In that same article in Ad Age, they talk about some research that Forrester had done, where they said, “In 2016, 5% of companies worldwide said they were using chatbots regularly. 20% were piloting them, and 32% were planning to use or test them in 2017.” If those plans hold true, that means that of the companies they surveyed, about 1/3 are in the process of using or testing chatbots right now. This is definitely something where I think our listeners are going to have more interactions with chatbots in the future. Needless to say, if you have an interaction that is a fantastic one, or an interaction that maybe isn’t so fantastic, we’d love to hear about that on the Experience This Show, so don’t hesitate to reach out and share your story.
[SEGMENT INTRO][MAKE THE REQUIRED REMARKABLE]
Just because you have required elements of your business doesn’t mean they need to be boring. It’s time to get creative, have some fun, and make people sit up and take notice. Get your customers talking when you make the required, remarkable.
[MAKE THE REQUIRED REMARKABLE: “I’m on Hold” Music]
Dan Gingiss: Joey, I had the pleasure of being on a conference call recently.
Joey Coleman: I love the way you use the word pleasure.
Dan Gingiss: You know how when you call in and you’re the first one there, you get this absolutely awful hold music.
Joey Coleman: Yes. Absolutely. Totally been there.
Dan Gingiss: I’ve even found myself humming this music as I walk down the hall later on in the afternoon, because it’s not only horrible, it actually sticks in your head.
Joey Coleman: Right. It’s an earworm, so it’s a bad earworm that just continues to beat on you all day long.
Dan Gingiss: So anyway, I’m on this conference call. But, this time it’s different. I start hearing this song and I actually wanted to keep listening to it.
Joey Coleman: Really?
Dan Gingiss: Here. I’ll play it for you.
Joey Coleman: Wait. Did it go something like this?
Dan Gingiss: That’s the one, man.
Joey Coleman: Yeah, but it’s actually much better when Alex Cornell sings it. Here you go.
Dan Gingiss: You know what made this experience remarkable for me, Joey? For the first time ever, I actually found myself not wanting the person on the other line to join the conference call because I wanted to hear the end of the song.
Joey Coleman: Which is fascinating and hysterical at the same time. Right? Who would actually think that hold music would be so compelling and so entertaining that you actually would want it to keep playing? And I think that’s what’s so brilliant about what Alex Cornell did. He recorded a song. It’s a pain point that all of us who’ve ever been on a conference call have experienced, and instead, they decided to make something interesting. They decided to take something that was required for their business, for the call in conference line business, the hold music, and make the required remarkable.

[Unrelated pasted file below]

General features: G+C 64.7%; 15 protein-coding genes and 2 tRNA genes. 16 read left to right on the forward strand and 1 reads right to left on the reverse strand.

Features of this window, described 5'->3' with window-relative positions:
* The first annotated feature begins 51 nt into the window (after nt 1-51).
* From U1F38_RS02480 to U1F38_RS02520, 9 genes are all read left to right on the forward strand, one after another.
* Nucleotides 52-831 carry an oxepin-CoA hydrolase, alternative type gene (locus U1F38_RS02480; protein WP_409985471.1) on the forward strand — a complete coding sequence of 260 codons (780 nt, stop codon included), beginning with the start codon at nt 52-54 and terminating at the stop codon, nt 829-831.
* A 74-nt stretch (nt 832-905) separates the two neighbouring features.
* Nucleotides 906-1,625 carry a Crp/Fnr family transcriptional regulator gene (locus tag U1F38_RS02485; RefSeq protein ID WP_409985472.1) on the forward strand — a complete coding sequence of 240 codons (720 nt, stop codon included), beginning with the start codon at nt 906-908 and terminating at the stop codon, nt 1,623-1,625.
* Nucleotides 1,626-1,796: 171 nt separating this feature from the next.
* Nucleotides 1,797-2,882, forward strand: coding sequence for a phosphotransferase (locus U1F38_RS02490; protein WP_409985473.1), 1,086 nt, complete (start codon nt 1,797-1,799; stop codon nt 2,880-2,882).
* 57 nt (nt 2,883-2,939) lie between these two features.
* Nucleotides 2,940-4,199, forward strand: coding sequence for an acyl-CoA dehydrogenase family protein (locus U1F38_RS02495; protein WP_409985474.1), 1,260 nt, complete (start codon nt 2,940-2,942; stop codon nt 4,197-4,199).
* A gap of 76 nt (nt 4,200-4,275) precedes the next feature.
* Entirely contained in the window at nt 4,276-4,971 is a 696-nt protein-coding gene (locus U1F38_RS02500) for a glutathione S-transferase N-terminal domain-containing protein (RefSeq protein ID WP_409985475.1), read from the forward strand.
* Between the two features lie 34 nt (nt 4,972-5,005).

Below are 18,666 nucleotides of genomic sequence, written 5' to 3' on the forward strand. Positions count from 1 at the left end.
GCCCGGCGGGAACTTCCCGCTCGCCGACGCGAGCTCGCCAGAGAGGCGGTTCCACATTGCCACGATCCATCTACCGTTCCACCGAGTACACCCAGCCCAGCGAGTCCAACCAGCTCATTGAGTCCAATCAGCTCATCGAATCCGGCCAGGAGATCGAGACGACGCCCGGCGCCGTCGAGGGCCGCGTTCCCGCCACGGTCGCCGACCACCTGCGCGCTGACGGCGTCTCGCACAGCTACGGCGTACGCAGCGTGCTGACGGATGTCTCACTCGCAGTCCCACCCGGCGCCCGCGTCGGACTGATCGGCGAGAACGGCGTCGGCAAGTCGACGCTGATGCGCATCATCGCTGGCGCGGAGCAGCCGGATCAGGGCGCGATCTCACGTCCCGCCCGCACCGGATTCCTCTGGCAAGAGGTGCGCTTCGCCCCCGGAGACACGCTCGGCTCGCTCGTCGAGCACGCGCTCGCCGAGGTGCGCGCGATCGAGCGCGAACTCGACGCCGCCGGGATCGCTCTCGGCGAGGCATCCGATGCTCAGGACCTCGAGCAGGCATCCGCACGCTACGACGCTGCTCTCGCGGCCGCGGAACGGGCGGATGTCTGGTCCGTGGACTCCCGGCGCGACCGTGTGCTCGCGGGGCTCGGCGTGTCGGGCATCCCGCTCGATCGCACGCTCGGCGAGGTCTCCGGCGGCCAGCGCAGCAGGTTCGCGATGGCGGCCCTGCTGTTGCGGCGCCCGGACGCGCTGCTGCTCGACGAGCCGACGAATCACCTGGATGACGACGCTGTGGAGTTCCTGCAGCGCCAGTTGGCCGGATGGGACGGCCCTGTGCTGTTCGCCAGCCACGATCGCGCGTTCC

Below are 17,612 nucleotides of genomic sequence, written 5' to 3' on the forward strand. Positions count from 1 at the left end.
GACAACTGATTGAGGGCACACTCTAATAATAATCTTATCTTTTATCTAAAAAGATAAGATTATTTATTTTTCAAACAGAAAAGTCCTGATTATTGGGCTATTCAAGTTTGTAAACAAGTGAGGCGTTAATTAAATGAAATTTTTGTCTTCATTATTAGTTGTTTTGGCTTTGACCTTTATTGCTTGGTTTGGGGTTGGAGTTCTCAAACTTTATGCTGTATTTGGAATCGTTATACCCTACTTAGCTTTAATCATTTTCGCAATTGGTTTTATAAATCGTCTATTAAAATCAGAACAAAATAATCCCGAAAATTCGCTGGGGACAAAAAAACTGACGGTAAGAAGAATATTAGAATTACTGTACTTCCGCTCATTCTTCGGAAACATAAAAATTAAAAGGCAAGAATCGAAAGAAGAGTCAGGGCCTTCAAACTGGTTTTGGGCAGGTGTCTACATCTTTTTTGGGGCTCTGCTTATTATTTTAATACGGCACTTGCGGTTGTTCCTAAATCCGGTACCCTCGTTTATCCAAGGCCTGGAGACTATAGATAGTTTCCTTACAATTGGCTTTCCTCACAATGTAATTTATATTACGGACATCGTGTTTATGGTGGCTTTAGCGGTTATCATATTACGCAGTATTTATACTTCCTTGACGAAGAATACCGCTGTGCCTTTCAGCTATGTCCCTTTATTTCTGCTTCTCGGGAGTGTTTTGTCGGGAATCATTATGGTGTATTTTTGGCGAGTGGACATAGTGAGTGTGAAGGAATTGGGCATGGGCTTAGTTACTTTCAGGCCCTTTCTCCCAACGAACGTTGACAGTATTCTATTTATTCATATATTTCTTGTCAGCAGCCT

Dan Gingiss: It’s not just that it was required, it’s this moment that otherwise would be completely unmemorable, other than the fact that I can’t get the earworm out of my head. But, nobody thinks about things like hold music because they’re just … They don’t seem important.
Joey Coleman: What I love about it is, obviously we’re sharing this on a podcast, but as a little background for our listeners, when we were talking about doing a segment on required remarkable, Dan said, “Wait a second. Wait a second. There’s this great hold music I listen to,” and much like we just did for you in the podcast, I started singing it and we totally started laughing because I’ve only actually heard that maybe once or twice, but it was so catchy and it was so memorable that I still remember what they lyrics are today.
Dan Gingiss: And you sung it pretty well, Joey.
Joey Coleman: Well, thanks. I appreciate that. A for effort, anyway. Here’s our takeaway from this fantastic hold music by Alex Cornell. In every business, there are elements of your interactions with your customers that you have to do. They’re required. You’re required to have hold music. You’re required to have a voicemail message. You’re required to have an email signature line. You’re required to have invoices and contracts. In some industries, legal disclaimers. But, just because it’s required doesn’t mean it needs to be boring, or un-engaging, or pathetic. You can take your required elements and make them remarkable. What I would encourage all of our listeners to do is find one element of your business. Tomorrow when you get to work, find one element of your business that is a required element and just try to breathe a little life into it. Make it interesting. Make it exciting. Make it remarkable. And when you do, call in on our website, experiencethisshow.com. Leave a little message. Tell us what you did so that in a future episode of Required Remarkable, we can share one of your stories.
[SEGMENT INTRO][THIS JUST HAPPENED]
We love telling stories and sharing key insights you can implement or avoid based on our experiences. Can you believe that this just happened?
[THIS JUST HAPPENED: Pizza Loyalty Card]